Skilled nursing providers now have an additional resource when it comes to treating pressure ulcers. 

New clinical practice guidelines on preventing and treating pressure ulcers and injuries related to the condition were released Wednesday by a broad, international network. They contain 114 evidence-based recommendations, 62 good practice statement and 20 quality indicators that all healthcare providers can use. 

A July study found that pressure ulcers and infection rates were high among residents discharged from hospitals and into skilled nursing facilities.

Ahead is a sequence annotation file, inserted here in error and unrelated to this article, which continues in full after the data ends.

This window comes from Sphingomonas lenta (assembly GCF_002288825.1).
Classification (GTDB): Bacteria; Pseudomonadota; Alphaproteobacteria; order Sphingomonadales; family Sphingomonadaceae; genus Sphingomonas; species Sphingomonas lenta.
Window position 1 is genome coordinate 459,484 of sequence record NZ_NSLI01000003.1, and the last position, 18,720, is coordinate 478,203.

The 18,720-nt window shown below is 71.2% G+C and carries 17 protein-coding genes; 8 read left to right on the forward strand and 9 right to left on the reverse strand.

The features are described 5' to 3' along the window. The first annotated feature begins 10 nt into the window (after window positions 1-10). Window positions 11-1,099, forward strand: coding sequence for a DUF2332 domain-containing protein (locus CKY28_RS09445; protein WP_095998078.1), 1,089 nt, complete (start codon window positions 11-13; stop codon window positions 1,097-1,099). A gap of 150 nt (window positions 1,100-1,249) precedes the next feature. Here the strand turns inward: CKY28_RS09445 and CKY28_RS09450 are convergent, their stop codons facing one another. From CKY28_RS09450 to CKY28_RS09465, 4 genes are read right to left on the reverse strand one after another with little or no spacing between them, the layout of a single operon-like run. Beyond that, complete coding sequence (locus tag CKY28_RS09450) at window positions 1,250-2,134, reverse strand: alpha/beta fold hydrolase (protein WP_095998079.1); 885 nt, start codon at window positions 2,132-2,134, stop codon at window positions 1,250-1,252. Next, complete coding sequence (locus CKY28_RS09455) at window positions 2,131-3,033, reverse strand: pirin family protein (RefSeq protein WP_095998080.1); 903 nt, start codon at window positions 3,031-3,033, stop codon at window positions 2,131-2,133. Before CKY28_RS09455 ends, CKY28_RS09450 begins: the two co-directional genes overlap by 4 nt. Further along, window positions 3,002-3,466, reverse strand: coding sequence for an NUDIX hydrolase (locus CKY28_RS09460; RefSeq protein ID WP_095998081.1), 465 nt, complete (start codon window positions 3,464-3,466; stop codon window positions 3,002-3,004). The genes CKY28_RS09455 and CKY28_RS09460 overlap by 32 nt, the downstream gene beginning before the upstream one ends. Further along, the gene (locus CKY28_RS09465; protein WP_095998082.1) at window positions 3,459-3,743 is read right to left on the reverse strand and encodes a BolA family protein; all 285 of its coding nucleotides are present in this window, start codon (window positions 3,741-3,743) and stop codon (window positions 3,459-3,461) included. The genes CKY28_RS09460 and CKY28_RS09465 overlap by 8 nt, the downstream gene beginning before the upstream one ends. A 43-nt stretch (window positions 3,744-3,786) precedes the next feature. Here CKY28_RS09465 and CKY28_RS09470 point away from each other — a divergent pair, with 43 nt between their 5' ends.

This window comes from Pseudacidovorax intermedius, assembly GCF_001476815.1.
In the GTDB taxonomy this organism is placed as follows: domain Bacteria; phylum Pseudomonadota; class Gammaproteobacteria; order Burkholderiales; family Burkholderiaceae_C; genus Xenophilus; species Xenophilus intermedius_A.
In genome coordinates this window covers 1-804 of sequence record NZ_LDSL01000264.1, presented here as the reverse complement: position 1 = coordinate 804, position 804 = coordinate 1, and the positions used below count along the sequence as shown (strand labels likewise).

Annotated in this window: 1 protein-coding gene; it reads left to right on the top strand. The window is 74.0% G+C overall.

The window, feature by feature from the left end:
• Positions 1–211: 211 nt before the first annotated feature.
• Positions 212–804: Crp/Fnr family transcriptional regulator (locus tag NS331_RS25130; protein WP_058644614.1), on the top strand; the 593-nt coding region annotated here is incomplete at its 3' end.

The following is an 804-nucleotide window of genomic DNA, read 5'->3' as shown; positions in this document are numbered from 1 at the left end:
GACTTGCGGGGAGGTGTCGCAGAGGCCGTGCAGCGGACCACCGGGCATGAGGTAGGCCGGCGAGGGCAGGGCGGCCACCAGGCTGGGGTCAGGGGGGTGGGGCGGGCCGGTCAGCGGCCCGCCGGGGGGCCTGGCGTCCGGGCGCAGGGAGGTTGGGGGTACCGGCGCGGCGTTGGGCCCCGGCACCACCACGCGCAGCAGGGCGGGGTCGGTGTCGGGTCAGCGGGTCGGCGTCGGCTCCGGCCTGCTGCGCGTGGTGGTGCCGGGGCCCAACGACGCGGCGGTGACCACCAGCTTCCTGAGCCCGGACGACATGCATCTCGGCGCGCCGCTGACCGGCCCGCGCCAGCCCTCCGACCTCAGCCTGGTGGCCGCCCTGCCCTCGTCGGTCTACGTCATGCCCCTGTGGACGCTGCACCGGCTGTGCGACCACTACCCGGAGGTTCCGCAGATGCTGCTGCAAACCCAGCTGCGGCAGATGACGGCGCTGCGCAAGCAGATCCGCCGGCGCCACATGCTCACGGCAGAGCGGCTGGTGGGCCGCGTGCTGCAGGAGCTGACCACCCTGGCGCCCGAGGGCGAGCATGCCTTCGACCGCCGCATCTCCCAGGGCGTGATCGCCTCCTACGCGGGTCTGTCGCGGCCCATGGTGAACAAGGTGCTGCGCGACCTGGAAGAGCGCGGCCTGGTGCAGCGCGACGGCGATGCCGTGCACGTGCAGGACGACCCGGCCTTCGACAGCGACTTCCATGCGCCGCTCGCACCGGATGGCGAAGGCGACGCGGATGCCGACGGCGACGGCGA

The guidelines were a collaboration between the European Pressure Ulcer Advisory Panel, the recently renamed National Pressure Injury Advisory Panel, and the Pan Pacific Pressure Injury Alliance. Advocates hope the release will help “improve care outcomes for individuals across all health settings,” said Keryln Carville, PPPIA President.

“The guideline bridges a critical gap by accelerating the translation of research into practice to improve patient outcomes,” added Janet Cuddigan, PhD, RN, president of NPIAP. 

The clinical guidelines are available for purchase here.